Running the following from the command line will modify your global
.gitconfig settings so whenever you’re writing your commit message in your editor, a summary of the changes will be displayed at the bottom of the screen.
I find this to be a big help in writing my commits (and reminds me to keep the changes in my commits small).
git config --global commit.verbose true
When doing a
git commit, you typically see something like this in your editor
# Please enter the commit message for your changes. Lines starting # with '#' will be ignored, and an empty message aborts the commit. # # On branch sf/fix-typo-105 # Changes to be committed: # modified: README.md #
All of these lines start with
#, marking them as comments. We have:
- a friendly message
- The branch we’re on
- The file names of the changes we’re making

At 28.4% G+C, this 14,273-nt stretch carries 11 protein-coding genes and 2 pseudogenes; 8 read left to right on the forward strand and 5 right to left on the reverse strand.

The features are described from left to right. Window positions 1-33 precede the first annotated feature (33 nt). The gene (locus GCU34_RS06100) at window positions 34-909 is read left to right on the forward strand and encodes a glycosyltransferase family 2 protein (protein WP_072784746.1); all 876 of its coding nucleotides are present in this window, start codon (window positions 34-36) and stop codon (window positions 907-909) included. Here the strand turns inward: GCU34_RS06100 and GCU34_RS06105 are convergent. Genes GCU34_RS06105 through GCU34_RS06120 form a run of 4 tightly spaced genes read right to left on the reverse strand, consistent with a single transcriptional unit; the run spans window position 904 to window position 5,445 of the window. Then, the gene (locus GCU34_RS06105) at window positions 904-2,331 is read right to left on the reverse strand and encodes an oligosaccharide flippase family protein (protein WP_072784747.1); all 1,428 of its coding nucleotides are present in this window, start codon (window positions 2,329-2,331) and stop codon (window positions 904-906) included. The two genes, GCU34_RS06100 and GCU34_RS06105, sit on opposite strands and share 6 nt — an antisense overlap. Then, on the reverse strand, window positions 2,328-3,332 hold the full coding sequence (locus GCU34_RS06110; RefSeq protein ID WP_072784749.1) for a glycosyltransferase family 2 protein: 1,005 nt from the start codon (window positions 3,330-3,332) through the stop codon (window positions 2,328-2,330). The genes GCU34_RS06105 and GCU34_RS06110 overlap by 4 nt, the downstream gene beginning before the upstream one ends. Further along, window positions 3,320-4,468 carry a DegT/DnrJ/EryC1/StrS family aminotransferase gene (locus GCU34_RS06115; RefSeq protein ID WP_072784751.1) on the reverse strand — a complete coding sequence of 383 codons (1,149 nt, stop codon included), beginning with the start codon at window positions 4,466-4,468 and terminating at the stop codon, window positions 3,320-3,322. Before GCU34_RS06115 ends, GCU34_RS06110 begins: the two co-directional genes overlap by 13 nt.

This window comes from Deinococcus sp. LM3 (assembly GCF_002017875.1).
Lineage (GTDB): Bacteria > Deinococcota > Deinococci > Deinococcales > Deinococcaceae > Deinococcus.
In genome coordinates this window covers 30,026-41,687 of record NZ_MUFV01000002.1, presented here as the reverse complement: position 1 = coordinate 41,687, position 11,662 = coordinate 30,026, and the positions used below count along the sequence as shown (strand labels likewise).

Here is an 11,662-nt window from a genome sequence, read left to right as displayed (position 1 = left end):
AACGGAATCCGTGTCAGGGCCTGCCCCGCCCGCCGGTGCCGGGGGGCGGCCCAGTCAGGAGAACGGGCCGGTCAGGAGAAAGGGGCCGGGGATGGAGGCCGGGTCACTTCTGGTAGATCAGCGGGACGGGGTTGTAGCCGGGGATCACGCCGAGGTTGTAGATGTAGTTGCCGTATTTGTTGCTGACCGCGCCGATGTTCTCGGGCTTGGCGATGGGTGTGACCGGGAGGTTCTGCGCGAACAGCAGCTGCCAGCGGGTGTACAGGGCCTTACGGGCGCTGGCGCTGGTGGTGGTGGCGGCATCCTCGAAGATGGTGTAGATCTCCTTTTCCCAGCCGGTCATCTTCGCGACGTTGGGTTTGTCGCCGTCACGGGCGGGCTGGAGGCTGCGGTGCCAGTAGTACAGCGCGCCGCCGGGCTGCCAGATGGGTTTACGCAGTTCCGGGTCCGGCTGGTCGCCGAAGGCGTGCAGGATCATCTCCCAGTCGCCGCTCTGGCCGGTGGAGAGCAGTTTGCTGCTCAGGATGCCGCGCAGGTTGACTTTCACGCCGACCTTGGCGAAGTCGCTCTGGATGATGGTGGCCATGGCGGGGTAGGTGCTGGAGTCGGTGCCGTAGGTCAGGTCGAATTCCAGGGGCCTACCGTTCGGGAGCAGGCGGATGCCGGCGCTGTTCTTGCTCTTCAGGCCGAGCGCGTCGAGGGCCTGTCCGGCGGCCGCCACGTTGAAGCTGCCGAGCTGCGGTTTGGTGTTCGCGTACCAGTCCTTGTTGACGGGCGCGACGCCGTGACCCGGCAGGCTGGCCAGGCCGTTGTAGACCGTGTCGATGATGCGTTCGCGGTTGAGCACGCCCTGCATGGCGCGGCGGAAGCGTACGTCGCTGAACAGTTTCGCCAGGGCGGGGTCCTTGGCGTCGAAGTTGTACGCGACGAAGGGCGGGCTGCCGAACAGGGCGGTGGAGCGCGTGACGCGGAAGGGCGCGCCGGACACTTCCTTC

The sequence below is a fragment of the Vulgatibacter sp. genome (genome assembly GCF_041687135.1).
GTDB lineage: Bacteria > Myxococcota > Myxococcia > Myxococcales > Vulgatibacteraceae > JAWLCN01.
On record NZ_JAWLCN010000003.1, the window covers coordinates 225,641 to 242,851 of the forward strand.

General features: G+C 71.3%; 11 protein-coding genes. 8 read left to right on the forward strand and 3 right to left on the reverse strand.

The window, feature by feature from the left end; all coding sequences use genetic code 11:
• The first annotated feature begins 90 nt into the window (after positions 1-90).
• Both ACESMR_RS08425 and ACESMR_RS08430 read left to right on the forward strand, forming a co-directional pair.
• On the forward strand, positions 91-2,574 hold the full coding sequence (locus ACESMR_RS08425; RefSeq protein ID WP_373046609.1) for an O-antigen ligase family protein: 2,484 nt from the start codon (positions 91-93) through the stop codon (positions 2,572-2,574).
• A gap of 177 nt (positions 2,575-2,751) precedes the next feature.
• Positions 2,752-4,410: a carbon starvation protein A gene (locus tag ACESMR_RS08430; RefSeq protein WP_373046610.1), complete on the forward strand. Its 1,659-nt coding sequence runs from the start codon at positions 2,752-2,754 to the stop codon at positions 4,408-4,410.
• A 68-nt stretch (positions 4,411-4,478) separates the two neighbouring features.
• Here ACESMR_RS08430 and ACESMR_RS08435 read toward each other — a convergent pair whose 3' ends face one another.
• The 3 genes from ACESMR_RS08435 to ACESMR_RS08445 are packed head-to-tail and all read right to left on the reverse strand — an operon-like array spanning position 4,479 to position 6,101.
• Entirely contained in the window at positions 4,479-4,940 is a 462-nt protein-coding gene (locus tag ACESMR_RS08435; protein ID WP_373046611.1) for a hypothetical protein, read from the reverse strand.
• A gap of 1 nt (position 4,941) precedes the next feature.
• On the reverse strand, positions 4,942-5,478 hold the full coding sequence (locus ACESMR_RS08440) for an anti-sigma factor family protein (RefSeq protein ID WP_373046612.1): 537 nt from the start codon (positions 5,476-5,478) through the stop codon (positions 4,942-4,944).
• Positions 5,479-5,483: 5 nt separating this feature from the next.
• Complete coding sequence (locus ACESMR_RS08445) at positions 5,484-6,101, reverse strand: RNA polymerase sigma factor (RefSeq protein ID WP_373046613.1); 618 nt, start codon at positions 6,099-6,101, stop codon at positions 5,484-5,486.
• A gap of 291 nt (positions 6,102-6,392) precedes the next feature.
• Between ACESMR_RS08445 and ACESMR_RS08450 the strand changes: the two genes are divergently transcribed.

Show Your Changes in the Comments
-v) to our
git commit command, we can see our changes in the comments. e.g.
git commit --verbose
# Please enter the commit message for your changes. Lines starting # with '#' will be ignored, and an empty message aborts the commit. # # On branch sf/git-lg-to-y-m-d-105 # Changes to be committed: # modified: README.md # # ------------------------ >8 ------------------------ # Do not modify or remove the line above. # Everything below it will be ignored. diff --git a/README.md b/README.md index ff35062..89ca417 100644 --- a/README.md +++ b/README.md @@ -8,6 +8,6 @@ alias gds = 'git diff --staged' alias gdno = 'git diff --name-only' alias gdsno = 'git diff --staged --name-only' -alias go = 'git checkoot' +alias go = 'git checkout' alias gl = 'git lg' # Mapped to custom alias alias gd- = 'git d-' # Mapped to custom alias
Here we can see that we are removing a line (it has a leading
-alias go = 'git checkoot'
and adding a new line in its place (it has a leading
+alias go = 'git checkout'
Changes Across Multiple Files
If there are changes across multiple files, they’ll all be displayed. We are seeing the same output at the bottom of the commit comments that we would see if we ran
git diff --staged.
Always use Verbose Commits
As of Git version v2.9.0 released in June 2016, you can set Git to always use the
--verbose setting when doing a commit.
The line mentioned at the beginning of this post adds this global setting to your